As an engineer with TI’s high-performance isolated power team, I work with server and telecom companies which typically need a high-performance power supply. Developing a high-end power factor correction (PFC) design requires not only the total harmonic distortion (THD) to be below a certain percentage with a specific load, but also requires each of the individual harmonics to not exceed a specific limit, as defined in the IEC 61000-3-2 compliance standard. In this two part blog, I will introduce a harmonic injection method to reduce PFC harmonics and improve THD.
Table 1, IEC 61000-3-2 harmonics limit
Traditionally, loop tuning is an effective way to reduce harmonic distortion and improve THD. However, I have seen a PFC design pass the THD test, but fail the individual harmonics distortion test, no matter how hard the engineer tried to tune the control loop. Traditional loop tuning doesn’t help much in this case. A new method is needed to deal with individual harmonics.
In single-switch three-phase rectifier designs, I’ve seen engineers inject a third order current signal to reduce THD. This made me think of a similar method where the harmonics with high magnitudes can be suppressed (compensated). The method should be easy to use, involve no extra hardware cost and be flexible so that any order of harmonics can be suppressed.
With the help of a digital power controller such as TI’s UCD3138, I developed a simple harmonic injection method in which any order of harmonics can be suppressed (compensated) actively. As a result, the specific order of harmonic magnitude is reduced and the THD is improved.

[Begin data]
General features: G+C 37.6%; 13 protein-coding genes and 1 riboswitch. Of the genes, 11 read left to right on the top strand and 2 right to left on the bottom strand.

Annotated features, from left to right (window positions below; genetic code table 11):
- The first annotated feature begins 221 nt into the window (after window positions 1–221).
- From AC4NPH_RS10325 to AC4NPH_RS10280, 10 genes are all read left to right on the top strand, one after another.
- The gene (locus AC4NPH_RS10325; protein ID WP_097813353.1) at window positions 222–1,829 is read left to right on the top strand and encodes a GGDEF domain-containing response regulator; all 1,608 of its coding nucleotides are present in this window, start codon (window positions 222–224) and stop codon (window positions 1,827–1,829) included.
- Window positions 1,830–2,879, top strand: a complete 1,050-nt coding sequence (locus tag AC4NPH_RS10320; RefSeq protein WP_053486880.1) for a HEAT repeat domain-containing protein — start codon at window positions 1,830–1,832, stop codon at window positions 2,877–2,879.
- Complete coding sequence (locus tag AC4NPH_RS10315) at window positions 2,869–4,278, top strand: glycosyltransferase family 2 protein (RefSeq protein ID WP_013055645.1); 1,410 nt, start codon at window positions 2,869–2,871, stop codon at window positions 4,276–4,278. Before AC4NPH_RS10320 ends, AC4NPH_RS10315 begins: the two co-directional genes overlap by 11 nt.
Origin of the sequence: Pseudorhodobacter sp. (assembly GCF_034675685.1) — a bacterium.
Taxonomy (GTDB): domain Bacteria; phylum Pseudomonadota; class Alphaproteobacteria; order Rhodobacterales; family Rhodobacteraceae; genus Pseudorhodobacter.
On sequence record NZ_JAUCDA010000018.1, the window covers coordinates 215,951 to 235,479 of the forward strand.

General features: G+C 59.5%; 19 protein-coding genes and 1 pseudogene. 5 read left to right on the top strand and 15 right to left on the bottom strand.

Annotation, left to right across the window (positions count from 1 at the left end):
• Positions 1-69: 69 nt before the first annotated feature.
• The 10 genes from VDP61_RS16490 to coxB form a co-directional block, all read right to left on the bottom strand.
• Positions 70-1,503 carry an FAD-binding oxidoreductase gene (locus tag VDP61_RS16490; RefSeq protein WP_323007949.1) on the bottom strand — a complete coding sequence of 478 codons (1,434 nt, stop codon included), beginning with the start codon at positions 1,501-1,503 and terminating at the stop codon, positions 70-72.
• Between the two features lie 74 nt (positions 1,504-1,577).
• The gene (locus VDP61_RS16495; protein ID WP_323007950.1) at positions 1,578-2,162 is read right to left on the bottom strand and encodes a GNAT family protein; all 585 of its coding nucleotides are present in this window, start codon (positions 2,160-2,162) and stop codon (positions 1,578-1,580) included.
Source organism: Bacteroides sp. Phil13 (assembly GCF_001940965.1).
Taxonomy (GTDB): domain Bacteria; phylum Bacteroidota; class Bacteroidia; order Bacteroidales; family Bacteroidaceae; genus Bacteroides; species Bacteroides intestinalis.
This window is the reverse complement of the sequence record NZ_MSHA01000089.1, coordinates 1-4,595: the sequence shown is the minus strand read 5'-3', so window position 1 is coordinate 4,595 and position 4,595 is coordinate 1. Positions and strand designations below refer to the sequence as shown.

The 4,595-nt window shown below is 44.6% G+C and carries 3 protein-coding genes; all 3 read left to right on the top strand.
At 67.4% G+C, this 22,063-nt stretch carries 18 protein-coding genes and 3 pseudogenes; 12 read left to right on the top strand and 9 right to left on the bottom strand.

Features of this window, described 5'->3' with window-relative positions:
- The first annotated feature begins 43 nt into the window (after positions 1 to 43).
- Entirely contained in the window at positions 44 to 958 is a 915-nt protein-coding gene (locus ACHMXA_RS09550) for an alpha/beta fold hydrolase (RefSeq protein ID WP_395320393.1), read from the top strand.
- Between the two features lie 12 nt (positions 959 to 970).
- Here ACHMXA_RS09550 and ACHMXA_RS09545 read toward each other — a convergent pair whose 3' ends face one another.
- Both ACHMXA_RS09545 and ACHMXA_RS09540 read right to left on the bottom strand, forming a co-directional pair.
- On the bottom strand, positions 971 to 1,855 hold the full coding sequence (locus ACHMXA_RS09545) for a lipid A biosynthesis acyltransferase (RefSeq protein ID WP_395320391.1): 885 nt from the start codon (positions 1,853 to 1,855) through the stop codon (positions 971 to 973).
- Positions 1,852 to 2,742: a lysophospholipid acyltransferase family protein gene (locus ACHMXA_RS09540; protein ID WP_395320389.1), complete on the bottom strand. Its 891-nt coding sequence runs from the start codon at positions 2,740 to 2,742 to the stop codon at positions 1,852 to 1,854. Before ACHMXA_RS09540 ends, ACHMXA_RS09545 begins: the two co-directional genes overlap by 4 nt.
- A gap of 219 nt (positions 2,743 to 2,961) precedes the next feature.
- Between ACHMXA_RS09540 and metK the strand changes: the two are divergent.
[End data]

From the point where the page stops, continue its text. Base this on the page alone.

The basic idea is to generate a specific order of sinusoidal signal and inject this signal into the PFC current control loop. The magnitude of the sinusoidal signal can be dynamically adjusted based on operating conditions, such as load and input voltage, to maximize the suppression effect.
More specifically, in digital controlled PFC, the firmware is divided into two major loops: a background loop for low priority and low speed tasks, such as housekeeping; and an interrupt loop for high priority and time critical tasks, such as PFC state machine.
Follow these steps to implement this method, in background loop:
This process is demonstrated below:
Figure 1: Flow chart of harmonic injection in background loop
Next week, I will cover how to inject this sinusoidal signal into PFC control loop along with an example of this method in practice. Stay tuned by email subscribing to this blog in the top right-hand corner of this page. If you have any questions about this new method, please leave them in the comments below.
PFC Harmonic Injection
where is the 2nd part of this article???
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